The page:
Teaching Students with Injuries and Specific Medical Conditions: Latest Chapter review in “Stretched”
We’re into the final chapter in my blog tour of my soon to be released book, “Stretched: Build Your Yoga Business, Grow Your Teaching Techniques.” I hope the book will be done this week (I’m still working with Amazon on the cover and lining up the picture correctly). This chapter is called “Teaching Students with Injuries and Specific Medical Conditions.” It’s one of the longer chapters and one that’s meant to give you some of the basic things to consider when working with someone that falls into this category.
Let me start out by emphasizing that as a yoga teacher we are not doctors. We are meant to listen, offer yoga practice, including specific modifications that might help the person access the pose but we are not meant to treat anyone from a medical perspective. There is no doubt that the practice of yoga has a medical affect on the body in terms of all the systems of the body (musculoskeletal, circulatory, respiratory as well as others). However, our role is to work in conjunction with medical professionals to be part of an overall plan to assist someone who is injured or ill. Some of my most memorable and deep teaching experiences have been in my work with private students who are also seeing a medical professional. We work together as a team to craft a plan to assist the client.
I start the chapter out with some general considerations around this idea of working with an injured student or someone with a medical condition. As a teacher, there is no way you can know about every student that comes to class and in fact, many times students come to class with medical conditions but they are unaware of the ways in which yoga will affect their condition. I start out by giving you several tips for managing this in a group environment.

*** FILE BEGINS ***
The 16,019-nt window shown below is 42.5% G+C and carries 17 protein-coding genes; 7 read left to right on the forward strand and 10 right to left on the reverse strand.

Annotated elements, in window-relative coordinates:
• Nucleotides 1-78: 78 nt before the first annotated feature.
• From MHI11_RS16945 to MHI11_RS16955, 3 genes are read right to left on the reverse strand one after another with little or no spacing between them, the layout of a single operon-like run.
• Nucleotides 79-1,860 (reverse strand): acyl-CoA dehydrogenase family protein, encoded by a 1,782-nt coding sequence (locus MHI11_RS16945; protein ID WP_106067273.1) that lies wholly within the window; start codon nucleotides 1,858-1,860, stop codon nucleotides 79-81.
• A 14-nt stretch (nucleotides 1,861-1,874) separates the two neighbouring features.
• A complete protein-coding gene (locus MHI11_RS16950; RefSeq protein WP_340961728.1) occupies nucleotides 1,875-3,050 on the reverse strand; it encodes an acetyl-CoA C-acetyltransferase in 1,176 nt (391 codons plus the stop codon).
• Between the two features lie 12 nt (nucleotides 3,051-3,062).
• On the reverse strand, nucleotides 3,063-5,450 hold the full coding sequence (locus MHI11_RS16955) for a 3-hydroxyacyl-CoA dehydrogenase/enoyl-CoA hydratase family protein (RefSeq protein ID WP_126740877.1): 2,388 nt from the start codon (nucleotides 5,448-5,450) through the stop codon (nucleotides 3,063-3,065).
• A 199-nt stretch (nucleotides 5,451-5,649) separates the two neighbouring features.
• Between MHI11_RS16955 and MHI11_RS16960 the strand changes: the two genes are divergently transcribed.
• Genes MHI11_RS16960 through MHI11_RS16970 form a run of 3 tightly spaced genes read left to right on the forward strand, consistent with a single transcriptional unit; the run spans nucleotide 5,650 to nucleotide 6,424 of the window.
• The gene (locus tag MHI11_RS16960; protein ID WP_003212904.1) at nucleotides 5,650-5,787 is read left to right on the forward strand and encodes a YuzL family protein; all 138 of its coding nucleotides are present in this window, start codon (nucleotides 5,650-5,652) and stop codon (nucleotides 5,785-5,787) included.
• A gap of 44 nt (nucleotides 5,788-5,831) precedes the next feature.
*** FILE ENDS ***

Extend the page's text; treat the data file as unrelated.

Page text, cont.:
I then give you some very general tips for working with someone one on one that has a medical condition of some kind, is generally deconditioned or is injured in some way. Please know that this is just a general approach but it is meant to be something that is very supportive and accessible. I go through several aspects of the practice from Sun Salutations through to Backbends, providing tips that can be customized for individual students.
The chapter will give you additional general tips that can be applied to people with certain specific conditions as well. Keep in mind, again, these are suggestions and are not meant to be prescriptions. Working with students with medical conditions and injuries of all kinds is the best way to learn. This doesn’t mean you want to be learning “on” your students but it’s a great way to get more information beyond what you already know.
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